Classical Texts in Psychology
Christopher D. Green
York University, Toronto, Ontario
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Francis Galton (1869)
Robert H. Wozniak
© 1999 Robert H. Wozniak. All rights reserved. Previously published in Wozniak, R. H. (1999). Classics in Psychology, 1855-1914: Historical Essays. Bristol, UK: Thoemmes Press. Reprinted by permission of the author.
[Editor's note: This is not an introduction to the 1865 article, "Hereditary Talent and Character," but to the book-length treatment of the same topic that Galton published four years later, Hereditary Genius.]
Around the middle of the 19th century, two publications of great importance provided Francis Galton with the motivation to pursue a line of research that led to the appearance of his most famous book, Hereditary Genius: An Inquiry into Its Laws and Consequences. The first of these was Downes' translation of Adolphe Quetelet's Letters on the Theory of Probabilities. From Quetelet, Galton learned of the Laplace-Gauss distribution or, as it is often called, the "normal curve of variation from an average" and of the fact (at least as claimed by Quetelet) that physical characteristics of human beings such as height and chest size are normally distributed.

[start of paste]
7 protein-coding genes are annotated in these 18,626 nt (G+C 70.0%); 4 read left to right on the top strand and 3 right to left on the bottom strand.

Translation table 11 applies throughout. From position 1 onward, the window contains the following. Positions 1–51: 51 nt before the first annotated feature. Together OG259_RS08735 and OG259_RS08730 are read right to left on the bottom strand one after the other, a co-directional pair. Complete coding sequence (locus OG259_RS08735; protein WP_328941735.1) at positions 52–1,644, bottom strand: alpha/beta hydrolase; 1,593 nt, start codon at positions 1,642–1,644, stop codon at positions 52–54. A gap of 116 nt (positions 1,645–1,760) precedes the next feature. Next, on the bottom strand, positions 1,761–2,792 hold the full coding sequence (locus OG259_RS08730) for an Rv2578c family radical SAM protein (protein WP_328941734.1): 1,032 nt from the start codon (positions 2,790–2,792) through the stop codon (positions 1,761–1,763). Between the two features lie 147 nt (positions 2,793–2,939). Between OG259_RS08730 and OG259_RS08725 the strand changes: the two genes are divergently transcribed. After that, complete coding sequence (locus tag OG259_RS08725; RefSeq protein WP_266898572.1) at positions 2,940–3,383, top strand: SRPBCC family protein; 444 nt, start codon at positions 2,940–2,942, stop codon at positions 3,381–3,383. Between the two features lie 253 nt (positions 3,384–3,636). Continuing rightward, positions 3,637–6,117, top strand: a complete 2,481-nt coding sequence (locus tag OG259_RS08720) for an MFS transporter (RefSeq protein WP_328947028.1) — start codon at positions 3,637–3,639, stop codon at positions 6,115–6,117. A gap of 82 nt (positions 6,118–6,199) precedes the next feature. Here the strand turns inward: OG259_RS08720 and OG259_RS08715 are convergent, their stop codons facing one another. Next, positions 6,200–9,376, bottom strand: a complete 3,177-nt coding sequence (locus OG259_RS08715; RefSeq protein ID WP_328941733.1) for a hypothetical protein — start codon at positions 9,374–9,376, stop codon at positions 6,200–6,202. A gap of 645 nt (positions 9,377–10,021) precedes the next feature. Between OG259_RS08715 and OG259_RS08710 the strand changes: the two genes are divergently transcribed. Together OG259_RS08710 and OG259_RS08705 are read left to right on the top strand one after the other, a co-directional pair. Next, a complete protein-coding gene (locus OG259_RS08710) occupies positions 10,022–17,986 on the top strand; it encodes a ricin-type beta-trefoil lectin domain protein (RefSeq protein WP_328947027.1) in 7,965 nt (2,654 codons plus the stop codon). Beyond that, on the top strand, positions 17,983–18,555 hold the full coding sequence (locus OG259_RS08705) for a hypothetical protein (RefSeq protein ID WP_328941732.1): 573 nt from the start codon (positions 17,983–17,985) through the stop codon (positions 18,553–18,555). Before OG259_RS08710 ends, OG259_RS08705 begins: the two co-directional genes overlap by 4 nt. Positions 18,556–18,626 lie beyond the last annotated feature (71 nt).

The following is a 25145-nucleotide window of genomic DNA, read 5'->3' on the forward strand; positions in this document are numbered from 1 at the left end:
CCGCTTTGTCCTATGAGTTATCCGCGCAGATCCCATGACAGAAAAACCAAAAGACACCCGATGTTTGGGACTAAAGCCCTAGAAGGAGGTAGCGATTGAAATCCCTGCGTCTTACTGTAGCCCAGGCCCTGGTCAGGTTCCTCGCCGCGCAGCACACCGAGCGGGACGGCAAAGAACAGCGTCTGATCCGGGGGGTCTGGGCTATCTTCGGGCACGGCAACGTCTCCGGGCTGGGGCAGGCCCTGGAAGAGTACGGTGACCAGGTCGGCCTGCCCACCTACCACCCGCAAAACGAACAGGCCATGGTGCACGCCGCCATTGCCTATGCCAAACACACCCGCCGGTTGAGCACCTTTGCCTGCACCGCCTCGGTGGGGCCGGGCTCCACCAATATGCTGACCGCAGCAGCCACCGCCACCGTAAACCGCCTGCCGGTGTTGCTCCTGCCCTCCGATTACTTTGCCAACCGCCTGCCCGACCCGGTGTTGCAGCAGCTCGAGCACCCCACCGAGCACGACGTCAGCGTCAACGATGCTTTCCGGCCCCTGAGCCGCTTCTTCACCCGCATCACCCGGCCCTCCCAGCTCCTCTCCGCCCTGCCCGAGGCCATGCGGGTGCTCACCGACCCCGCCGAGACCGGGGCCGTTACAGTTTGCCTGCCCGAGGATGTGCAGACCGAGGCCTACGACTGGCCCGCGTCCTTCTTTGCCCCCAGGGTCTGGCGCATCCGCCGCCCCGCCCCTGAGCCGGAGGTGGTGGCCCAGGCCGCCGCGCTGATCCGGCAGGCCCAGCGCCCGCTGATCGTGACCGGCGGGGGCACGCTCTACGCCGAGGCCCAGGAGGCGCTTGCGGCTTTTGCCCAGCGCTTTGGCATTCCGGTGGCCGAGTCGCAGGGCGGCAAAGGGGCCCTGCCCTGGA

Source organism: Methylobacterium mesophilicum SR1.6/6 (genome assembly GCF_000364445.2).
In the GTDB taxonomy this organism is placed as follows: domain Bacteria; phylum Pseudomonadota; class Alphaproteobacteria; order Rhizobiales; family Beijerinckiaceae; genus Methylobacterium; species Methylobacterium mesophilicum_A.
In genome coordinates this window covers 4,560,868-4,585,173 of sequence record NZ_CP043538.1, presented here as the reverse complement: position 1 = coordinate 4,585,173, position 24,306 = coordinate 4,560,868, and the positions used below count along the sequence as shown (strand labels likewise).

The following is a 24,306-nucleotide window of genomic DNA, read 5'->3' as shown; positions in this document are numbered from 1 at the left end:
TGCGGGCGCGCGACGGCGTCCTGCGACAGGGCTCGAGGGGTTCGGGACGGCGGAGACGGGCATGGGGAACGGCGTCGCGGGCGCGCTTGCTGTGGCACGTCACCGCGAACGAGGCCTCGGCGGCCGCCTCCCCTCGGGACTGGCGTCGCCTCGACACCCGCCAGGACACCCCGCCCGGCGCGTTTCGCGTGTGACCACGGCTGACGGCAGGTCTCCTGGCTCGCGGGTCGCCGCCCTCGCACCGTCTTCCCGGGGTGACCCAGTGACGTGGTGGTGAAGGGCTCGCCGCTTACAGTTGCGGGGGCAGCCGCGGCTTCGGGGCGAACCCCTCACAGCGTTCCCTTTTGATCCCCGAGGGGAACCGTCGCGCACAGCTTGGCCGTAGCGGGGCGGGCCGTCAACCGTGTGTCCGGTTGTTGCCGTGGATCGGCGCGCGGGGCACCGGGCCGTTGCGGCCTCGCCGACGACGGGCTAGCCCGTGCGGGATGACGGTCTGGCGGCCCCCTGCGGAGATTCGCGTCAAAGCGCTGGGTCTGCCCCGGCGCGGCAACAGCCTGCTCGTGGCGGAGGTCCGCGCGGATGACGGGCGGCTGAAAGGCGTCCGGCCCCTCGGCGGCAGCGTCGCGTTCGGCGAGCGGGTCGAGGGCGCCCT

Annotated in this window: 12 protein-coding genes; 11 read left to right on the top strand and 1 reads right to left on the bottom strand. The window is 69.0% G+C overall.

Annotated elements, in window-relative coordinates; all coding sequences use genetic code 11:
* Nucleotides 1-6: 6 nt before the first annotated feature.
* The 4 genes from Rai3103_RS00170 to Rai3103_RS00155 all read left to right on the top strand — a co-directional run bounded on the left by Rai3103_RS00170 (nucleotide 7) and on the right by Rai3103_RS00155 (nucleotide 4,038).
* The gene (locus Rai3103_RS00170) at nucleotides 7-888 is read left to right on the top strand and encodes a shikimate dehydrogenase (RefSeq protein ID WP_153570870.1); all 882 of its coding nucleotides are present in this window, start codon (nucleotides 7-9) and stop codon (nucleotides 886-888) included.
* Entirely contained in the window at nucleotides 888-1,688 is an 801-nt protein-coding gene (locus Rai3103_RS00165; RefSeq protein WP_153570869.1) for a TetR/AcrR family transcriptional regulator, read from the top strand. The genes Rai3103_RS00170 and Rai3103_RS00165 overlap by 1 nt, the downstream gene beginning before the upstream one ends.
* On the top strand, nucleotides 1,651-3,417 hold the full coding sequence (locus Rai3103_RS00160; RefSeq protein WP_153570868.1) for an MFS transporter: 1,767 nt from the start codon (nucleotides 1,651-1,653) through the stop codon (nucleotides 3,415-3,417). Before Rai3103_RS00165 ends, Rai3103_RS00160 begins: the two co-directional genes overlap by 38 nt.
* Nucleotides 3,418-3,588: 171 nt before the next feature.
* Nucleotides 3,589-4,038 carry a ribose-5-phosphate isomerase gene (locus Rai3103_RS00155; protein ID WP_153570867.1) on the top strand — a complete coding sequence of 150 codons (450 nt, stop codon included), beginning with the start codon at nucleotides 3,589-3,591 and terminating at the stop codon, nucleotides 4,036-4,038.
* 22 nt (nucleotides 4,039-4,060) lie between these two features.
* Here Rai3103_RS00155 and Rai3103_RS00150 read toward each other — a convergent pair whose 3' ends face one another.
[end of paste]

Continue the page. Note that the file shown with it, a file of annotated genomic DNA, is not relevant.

The second was Charles Darwin's On the Origin of Species. Darwin's claim that evolution takes place through natural selection operating on variation in characteristics influencing the probability of survival (and hence procreation) led to Galton's developing a passionate interest in human variability. While this interest extended to human variation in all of its forms, Galton was particularly intrigued by individual differences in mental traits and most especially by variation in mental ability or, as he called it, "genius".
In the 1860s Galton set out to examine the extent to which genius is hereditary. This research led in 1869 to the publication of Hereditary Genius, the aim of which was "to show...that a man's natural abilities are derived by inheritance, under exactly the same limitations as are the form and physical features of the whole organic world."
In pursuing this analysis, Galton's first problem was to develop a method for assessing high levels of mental ability. The approach that he took was to assume that mental ability is closely correlated with eminence (reputation) in a given profession. As he described it, "I feel convinced that no man can achieve a very high reputation without being gifted with very high abilities; and...few who possess these very high abilities can fail in achieving eminence."
Galton then attempted to marshal evidence in favor of the proposition that mental ability is inherited. First he examined the shape of the distribution of mental ability. Analyzing the scores of 200 candidates who had taken the Mathematical Tripos at Cambridge as well as those that had been obtained by 72 candidates for civil service positions, Galton showed that these scores (and hence presumably the psychological characteristics underlying the scores) were distributed in much the same way as inheritable physical traits, that is to say, normally.